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Written by Bella Richmond, Intern, Met Sacramento High School
Today’s job market is rife with contradicting expectations for applicants. Internships can help potential employees fit more of a job’s requirements. As a junior in high school, I am lucky to already have some experience with internships. My school, the Met Sacramento, has an internship program, which has facilitated my work at City Hall and my current internship, Tower of Youth. As I am closing out my first year with Tower of Youth, I am processing the many advantages of internships. Internships are commonly suggested for students or recent graduates who want to fulfill an educational requirement or just gain experience with a specific organization. Some internships are paid, some are flexible and some are meant to assess an intern’s potential as a hire. It is not uncommon today to hear about people constantly trying to rearrange their qualifications and resumes to fit the standards of employers, and I think internships are a smart step in preparing oneself for the future. The versatility of an internship is becoming more valuable for future hires.
What sets apart applicants from the other throngs of other hopefuls? On paper, it is often education and or experience. Research from the Harvard Business School published in 2017 found, that “job postings requiring a bachelor’s degree or higher rose by more than 10% from 2007 to 2010” (Fuller and Raman). Along with the increased expectation that individuals will have a degree before applying, many entry-level positions are accompanied by the requirement of years of experience. According to an analysis by TalentWorks of over 95,000 listings, 61% of full-time, entry-level jobs, require at least 3 years of experience. An internship can supply those years of job experience in your chosen field, while also serving as a networking opportunity and in some cases counts as credit towards a degree.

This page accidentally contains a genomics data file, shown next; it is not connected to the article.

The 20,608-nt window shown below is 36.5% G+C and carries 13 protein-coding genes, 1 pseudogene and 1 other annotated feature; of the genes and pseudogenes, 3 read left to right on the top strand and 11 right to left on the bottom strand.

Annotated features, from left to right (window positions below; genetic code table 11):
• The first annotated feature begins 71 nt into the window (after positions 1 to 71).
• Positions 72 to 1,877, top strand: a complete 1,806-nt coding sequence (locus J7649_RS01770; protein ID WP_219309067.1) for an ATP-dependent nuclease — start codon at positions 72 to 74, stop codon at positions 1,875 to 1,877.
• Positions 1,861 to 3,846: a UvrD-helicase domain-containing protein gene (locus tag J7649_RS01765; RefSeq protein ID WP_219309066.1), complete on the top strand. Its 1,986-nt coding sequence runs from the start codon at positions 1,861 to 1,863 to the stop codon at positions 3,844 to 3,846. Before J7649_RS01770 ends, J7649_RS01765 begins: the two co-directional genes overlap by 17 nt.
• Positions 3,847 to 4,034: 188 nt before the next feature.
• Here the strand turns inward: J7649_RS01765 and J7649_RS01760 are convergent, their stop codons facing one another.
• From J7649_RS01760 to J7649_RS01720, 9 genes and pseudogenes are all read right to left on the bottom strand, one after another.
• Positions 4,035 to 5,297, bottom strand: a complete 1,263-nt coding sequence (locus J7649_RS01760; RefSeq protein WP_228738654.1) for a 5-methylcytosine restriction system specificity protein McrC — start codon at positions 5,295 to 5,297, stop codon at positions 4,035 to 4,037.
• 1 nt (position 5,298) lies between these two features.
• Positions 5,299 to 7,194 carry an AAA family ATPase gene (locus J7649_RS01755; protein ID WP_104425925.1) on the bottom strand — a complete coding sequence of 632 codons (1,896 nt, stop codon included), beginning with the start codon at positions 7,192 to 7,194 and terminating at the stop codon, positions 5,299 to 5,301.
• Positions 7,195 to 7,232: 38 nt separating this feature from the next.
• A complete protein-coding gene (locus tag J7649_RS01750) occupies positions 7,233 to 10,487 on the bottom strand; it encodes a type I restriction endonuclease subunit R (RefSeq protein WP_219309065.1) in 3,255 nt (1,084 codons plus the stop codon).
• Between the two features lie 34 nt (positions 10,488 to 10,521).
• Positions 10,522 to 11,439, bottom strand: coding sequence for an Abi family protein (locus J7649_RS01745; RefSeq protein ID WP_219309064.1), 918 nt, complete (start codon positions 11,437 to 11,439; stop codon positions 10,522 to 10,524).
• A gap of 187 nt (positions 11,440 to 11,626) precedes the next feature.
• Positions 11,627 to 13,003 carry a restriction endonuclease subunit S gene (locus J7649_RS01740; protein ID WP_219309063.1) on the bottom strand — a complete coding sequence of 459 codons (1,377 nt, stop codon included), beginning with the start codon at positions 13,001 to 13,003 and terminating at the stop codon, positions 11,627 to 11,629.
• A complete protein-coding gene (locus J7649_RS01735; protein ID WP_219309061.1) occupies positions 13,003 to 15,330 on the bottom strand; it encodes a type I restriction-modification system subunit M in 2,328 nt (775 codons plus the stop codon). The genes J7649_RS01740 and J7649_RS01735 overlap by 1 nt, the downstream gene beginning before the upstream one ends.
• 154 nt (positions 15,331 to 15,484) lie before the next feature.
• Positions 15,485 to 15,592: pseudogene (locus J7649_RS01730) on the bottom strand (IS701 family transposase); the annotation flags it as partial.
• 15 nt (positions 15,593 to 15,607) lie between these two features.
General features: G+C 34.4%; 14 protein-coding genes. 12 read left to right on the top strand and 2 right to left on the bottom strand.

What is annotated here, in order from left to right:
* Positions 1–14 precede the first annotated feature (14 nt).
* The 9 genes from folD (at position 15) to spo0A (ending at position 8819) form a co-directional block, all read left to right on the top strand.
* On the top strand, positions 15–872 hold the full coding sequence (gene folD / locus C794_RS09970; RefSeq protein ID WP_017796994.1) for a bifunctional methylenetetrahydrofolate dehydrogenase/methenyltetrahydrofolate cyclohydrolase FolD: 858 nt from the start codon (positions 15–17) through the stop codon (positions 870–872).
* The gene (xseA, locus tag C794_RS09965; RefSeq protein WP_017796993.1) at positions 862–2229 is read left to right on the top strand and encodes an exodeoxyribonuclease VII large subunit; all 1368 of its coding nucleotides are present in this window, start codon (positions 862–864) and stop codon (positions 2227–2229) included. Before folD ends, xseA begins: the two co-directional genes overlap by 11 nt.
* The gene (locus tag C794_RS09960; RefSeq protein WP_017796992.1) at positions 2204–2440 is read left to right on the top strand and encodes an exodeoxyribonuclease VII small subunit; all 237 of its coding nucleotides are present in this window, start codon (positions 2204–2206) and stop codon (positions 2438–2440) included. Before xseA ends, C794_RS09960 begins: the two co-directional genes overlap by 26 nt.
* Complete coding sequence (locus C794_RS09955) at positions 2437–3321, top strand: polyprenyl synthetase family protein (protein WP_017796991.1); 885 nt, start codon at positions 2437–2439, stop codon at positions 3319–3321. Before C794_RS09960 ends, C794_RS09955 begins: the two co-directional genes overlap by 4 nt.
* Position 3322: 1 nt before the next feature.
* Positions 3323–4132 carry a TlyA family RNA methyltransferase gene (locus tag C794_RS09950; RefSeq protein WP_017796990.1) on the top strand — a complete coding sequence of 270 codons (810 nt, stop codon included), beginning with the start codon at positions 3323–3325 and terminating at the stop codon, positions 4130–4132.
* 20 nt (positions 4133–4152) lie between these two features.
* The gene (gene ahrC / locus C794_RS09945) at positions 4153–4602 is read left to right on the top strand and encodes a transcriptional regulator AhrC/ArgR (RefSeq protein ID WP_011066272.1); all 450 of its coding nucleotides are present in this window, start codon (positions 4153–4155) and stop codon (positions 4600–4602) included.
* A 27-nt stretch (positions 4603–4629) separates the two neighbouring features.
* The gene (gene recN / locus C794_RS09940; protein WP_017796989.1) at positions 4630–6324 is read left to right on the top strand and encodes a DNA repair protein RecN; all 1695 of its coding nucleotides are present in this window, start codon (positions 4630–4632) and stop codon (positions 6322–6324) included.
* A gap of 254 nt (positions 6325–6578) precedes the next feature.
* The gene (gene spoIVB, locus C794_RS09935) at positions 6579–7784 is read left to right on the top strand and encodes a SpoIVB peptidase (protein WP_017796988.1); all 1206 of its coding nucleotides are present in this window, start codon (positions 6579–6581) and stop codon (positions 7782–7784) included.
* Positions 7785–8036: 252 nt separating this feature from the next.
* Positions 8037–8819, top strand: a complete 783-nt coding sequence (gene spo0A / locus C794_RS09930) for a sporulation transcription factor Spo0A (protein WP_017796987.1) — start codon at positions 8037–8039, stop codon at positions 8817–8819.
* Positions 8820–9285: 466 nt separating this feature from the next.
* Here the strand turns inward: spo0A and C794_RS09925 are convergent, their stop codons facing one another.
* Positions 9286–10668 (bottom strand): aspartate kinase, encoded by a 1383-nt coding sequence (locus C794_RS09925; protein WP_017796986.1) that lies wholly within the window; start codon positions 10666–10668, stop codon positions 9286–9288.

Internships are multipurpose and have benefits for mentors and interns. The mentor-intern relationship is the best thing I have taken away from my own experiences. A mentor can provide valuable advice in a field. For someone without many contacts in a job field, either starting out or pivoting a career, a mentor can provide contacts and solid advice. For mentors, mentoring grows critical leadership skills. An intern can provide insight into how an organization runs at that entry-level and bringing an intern on is a more intensive way to vet and train potential hires. An internship on your resume shows that you have hands-on experience. Internships open up opportunities and can even help to narrow one’s interest within a field. I suggest that anyone who has the time and opportunity tries out an internship as it can lead to so many doors opening. My current internship has allowed me to work professionally in the field I want to go into, while still honing my skills and taking time for my education. An internship melds the real world and educational experiences that are so sought after by employers.
Bella Richmond is a junior at the Met Sacramento High School, and she is interning with the Tower of Youth two days a week at Capsity Oak Park. Bella is also a contributing Youth Media Reporter for AccessLocal.TV.